An international team of researchers from Japan Aerospace Exploration Agency (JAXA), National Aeronautics and Space Administration (NASA), Boston University, University of Leicester, Space Research Corporation, and the National Institute of Information and Communications Technology (NICT), led by Dr. James O’Donoghue, found that Jupiter’s intense aurora, the most powerful in the solar system, is responsible for heating the entire planet’s upper atmosphere to surprisingly high temperatures.

Overview / Background

Sitting more than five times the distance from the Sun as the Earth, Jupiter is not expected to be particularly warm. Based on the amount of sunlight received, the average temperature in the giant planet’s upper atmosphere should be about 200 K or a chilly -73 Celsius. Instead, the measured value sits around 700 K or 420 Celsius. The source of this global heat has remained elusive for 50 years, causing scientists to refer to the discrepancy as an “energy crisis” for the planet. The idea that the powerful Jovian aurora at the poles could be the source of Jupiter’s mysterious energy had been proposed previously but observations have been unable to confirm or deny this until now. In addition, a global model of Jupiter’s upper atmosphere suggested that winds heated by the aurora and headed to the equator are prevented from energy redistribution by the fast planetary rotation of ~10 hours.

Approach / Results / Outputs

The team observed Jupiter with the 10-metre Keck II telescope on Mauna Kea in Hawai’i for five hours on two separate nights in April 2016 and January 2017. Using the Near-Infrared Spectrometer (NIRSPEC) on the Keck II, emission from H3+ ions in Jupiter’s atmosphere was detected from the planet’s poles down to the equator. H3+ ions are a major constituent of the ionized part of Jupiter’s upper atmosphere and the intensity of the emission can be used to derive the temperature of that region. The team created five maps of the atmospheric temperature at different spatial resolutions. Referring to the higher spatial temperature information as much as possible while maintaining sufficient accuracy, they succeeded to derive a detailed global temperature map (Fig. 1).
The temperature maps of Jupiter's upper atmosphere show clear gradients, with temperatures decreasing from the polar auroral regions to the equator. This demonstrated that Jupiter’s aurora was circulating auroral energy planet-wide, with winds carrying the heated atmosphere to lower latitudes and adjacent longitudes. Comparing observation results of the two nights, the temperature at the pole and mid-to-low latitude observed in 2017 was clearly high (Fig. 1). Compared with the estimation results of solar wind variation at Jupiter provided by NICT (Fig. 2), January 2017 was the time when a large increase in solar wind pressure arrived at Jupiter.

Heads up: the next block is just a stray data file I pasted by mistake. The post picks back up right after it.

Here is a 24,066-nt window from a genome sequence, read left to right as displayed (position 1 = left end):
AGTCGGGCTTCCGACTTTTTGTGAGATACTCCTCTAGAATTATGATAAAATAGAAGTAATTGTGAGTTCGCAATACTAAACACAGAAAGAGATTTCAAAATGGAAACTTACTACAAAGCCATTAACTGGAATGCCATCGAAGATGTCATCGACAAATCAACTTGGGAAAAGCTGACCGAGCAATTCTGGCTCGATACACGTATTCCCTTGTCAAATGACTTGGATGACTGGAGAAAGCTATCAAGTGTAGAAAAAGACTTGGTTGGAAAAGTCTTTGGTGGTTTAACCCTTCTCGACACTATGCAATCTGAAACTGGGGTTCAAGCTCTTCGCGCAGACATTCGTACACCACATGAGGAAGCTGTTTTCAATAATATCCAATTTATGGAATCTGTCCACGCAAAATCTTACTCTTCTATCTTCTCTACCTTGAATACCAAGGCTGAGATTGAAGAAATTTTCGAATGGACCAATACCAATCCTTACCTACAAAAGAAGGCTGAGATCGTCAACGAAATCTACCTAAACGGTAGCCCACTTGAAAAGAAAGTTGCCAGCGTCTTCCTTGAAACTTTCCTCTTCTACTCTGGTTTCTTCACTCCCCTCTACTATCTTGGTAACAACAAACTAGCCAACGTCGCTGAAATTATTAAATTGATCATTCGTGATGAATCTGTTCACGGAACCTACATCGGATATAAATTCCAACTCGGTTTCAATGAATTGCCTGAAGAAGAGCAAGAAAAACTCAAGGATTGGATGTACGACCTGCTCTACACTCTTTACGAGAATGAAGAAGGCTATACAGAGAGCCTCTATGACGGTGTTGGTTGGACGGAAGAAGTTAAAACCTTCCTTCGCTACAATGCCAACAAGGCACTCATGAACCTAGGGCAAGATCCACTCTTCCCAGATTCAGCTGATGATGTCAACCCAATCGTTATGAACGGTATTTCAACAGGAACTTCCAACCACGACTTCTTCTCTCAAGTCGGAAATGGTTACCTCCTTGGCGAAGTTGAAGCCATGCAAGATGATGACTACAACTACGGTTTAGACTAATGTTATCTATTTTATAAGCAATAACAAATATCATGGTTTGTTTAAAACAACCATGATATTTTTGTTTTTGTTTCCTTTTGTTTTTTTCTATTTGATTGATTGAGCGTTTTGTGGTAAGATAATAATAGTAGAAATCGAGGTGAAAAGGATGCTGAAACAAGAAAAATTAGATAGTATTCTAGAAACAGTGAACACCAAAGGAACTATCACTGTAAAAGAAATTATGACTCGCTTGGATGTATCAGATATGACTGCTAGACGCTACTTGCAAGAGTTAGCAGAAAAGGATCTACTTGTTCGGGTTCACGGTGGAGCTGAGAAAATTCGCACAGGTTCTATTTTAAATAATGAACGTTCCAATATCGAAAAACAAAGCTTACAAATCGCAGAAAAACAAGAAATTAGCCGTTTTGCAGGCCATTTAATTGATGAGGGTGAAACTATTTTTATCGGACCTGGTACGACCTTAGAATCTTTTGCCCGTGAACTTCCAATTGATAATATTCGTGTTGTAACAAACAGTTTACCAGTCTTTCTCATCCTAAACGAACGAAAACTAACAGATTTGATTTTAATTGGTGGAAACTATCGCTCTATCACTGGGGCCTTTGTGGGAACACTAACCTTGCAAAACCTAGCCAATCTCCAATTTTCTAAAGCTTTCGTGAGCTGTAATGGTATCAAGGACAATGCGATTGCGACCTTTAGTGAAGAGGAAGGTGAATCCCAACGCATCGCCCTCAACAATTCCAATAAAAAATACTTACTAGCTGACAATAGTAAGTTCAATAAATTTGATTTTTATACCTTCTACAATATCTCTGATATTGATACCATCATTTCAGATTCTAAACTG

This research report was published in Nature on August 5, 2021.

Future work / Prospects

This research is an example that space weather information such as solar wind variation, which NICT is working on, contributes to the understanding of the planetary environment (= scientific research). This study revealed that changes caused by the Sun affect the global heating of the upper atmosphere through the aurora driven by the giant magnetosphere of Jupiter located far from the Sun. Atmospheric circulation (wind field) is thought to play an important role in global heating, but how atmospheric wind is driven under the constraints of the fast rotation effect is an issue for the future work. Even in the closest terrestrial environment, energy distribution from the polar auroral regions is an important issue from the perspective of space weather, which can be related to communication and positioning failures in the mid-to-low latitudes.

Journal: Nature
Paper title: Global upper-atmospheric heating at Jupiter by the polar aurorae
Authors: J. O’Donoghue1,2, L. Moore3, T. Bhakyapaibul3, H. Melin4, T. Stallard4, J. E. P.Connerney5,2, C. Tao6
Affiliations :1. ISAS, JAXA, Japan, 2. NASA Goddard Space Flight Center, USA, 3. Boston University, USA, 4. University of Leicester, UK, 5. Space Research Corporation, USA, 6. NICT, Japan
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Fig.1 [from paper] (a) Jupiter's column-averaged H3+ temperatures on 14 April 2016 and 25 January 2017. A visible computer-generated globe of Jupiter based on Hubble space telescope imagery is shown underneath the H3+ temperature projection, imagery credit: NASA's Goddard Space Flight Center and the Space Telescope Science Institute. Note that Jupiter is tilted differently on each date in order to reveal different features. (b) Median Jovian H3+ temperatures found for each latitude across all longitudes.
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Fig.2 [from paper] Dynamic pressure of the solar wind (SW) at Jupiter from a 1-D model of solar wind propagation closely surrounding the dates of the observations reported here. The blue shaded regions mark the periods of ground-based observations. The 1σ uncertainty in arrival time of the solar wind at Jupiter is denoted by the horizontal, arrowed lines.


Space Environment Laboratory, Radio Propagation Research Center, Radio Research Institute

TAO Chihiro